Now that I’ve worked in administrative roles at arts nonprofits, I agonize over the amazing things that these organizations could be doing with such exorbitant amounts of money. I dream of a teen writing world where these submission fees—or fee waivers—guarantee access to a writing workshop in your state, or even online. I yearn for these organizations to offer support to all creative teens, not just the wealthy and/or especially talented. Instead, only the most elite, and often the most privileged teenagers make it to YoungArts Week in Miami, where they compete against each other for scholarship money that they often don’t need. Or, in Scholastic’s case, national gold medalists can attend a weekend of celebration in New York City, complete with a ceremony at Carnegie Hall featuring guests like Usher and Sarah Jessica Parker. I can’t say I know what the budgets of these organizations look like, and these profit numbers are educated guesses, but I wish they understood the danger of turning writing into an elite sport among young people who are still finding their voice. Most high schools have scant resources for arts education, but with so many thousands of students submitting to these competitions each year, it’s clear that they’re eager for opportunities. But for the 90-something percent of students whose work won’t win these awards, it’s easy to get left behind and lose interest in the arts altogether. Worse, these contests train teenagers to write what they think will win, not what they truly want to write. It’s like learning to write a five-paragraph expository essay for the SAT, except you’re learning to impress one set of judges for one particular poetry or short story contest. 

These contests train teenagers to write what they think will win, not what they truly want to write.

I’d love to pin all the blame on these faceless organizations, but even in our own insular communities, we’ve also made everything a competition. We started our own lit mags, which created even more opportunities for teens to face constant rejection. In a blog post published in July 2020, one teen writer reported that 32 youth-run literary magazines had cropped up since the beginning of the pandemic. 

I complained to my friend Alexa Derman, also a recovering teen writer, about how frustrating it is that these kids just keep creating new ways to reject each other. Why can’t they just form a workshop group on Zoom? Why is our first instinct always to exclude others? Do these lit mags only exist so the founders have something to put on their college apps?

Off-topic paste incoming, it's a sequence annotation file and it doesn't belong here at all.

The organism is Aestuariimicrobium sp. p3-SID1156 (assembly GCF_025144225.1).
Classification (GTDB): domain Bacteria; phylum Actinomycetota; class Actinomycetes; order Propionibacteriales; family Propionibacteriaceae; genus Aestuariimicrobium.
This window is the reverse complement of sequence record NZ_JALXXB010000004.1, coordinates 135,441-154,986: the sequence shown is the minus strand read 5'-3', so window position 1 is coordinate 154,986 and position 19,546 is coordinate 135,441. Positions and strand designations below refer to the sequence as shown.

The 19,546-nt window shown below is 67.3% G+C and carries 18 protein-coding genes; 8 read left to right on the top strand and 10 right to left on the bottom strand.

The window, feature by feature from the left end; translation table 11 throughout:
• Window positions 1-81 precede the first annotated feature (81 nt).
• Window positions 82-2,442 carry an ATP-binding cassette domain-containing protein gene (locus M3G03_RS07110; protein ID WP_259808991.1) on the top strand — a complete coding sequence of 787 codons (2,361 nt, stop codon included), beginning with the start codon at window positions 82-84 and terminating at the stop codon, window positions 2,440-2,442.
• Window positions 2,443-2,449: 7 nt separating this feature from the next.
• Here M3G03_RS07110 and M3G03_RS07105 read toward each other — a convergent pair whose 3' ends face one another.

“I mean, the competitions made us feel powerless,” she told me. “The magazines made us feel powerful. Now you’re in charge, you’re the editor, you get to choose who’s in or out.”

She’s right. I do remember the sensation of being a sixteen-year-old poetry editor, receiving packets on Submittable addressed to “Ms. Silberling.” It was a fleeting sense of control in a time when everything felt unstable—outside of our secret online literary lives, we were all just teenagers trying to figure out who we were and who we wanted to be. I wonder, though, how it would’ve felt to build something that invited writers in, instead of keeping them out.


While writing this, I learned that one of the younger writers who was on the Andover panel with me was outed for plagiarizing other teen writers. To make matters worse, this writer’s success had yielded a six-figure book deal. I know I should be angry, but I’m not. I feel mournful—for the writers whose work was stolen, but also, that this writer felt so much pressure to be prodigious beyond their years that they stole from their peers.

There are still parts of me that are bitter, but the bitterness is no longer directed at other writers—rather, I’m bitter that my most formative years making art were so full of dread and self-hatred.

There will never be a world where literary contests don’t exist. It’s a fact of our circumstances: there’s only so much NEA money to go around. There are only so many spots at each MFA program. There are only so many Ruth Lilly Fellows. But the intensity of the competition and back-stabbing in the teen writing world was unlike anything I’ve experienced since, and that’s a scary foundation on which to build the next generation of writers. As we get older, we realize that there are so many different ways to live a fulfilling life as a writer—that advanced degrees and academic jobs are only one way to make a living. But for isolated high school writers, it feels like winning contests is the only way to gain access to a community. It’s like going to the AWP conference, except you can only attend if you are in the top 1% of writers who bought a ticket.

I wrote in “The Call” seven years ago that “I don’t want to let myself become bitter. I want to continue to be happy for my friend who’s publishing a chapbook, or my friend whose script is being performed in Hollywood.” 

There are still parts of me that are bitter, but the bitterness is no longer directed at other writers—rather, I’m bitter that my most formative years making art were so full of dread and self-hatred. But with each year that passes, I become a bit less bitter, and a bit more hopeful. 

Last summer, I had the opportunity to teach at a 10-day program for high school writers at the University of Pennsylvania. I read their applications, and I knew that some of the students were just as preoccupied with awards and publications as I had been when I was their age. Others were just teens who wanted to tell stories and had a knack for it. I feel fiercely protective of these students, all of whom I have only met via Zoom. 

I hope that they know that their writing matters, regardless of how many Scholastic medals they earn or whether YoungArts takes notice. I hope they know that there is a more joyful relationship with our writing ahead of us, if only we choose it.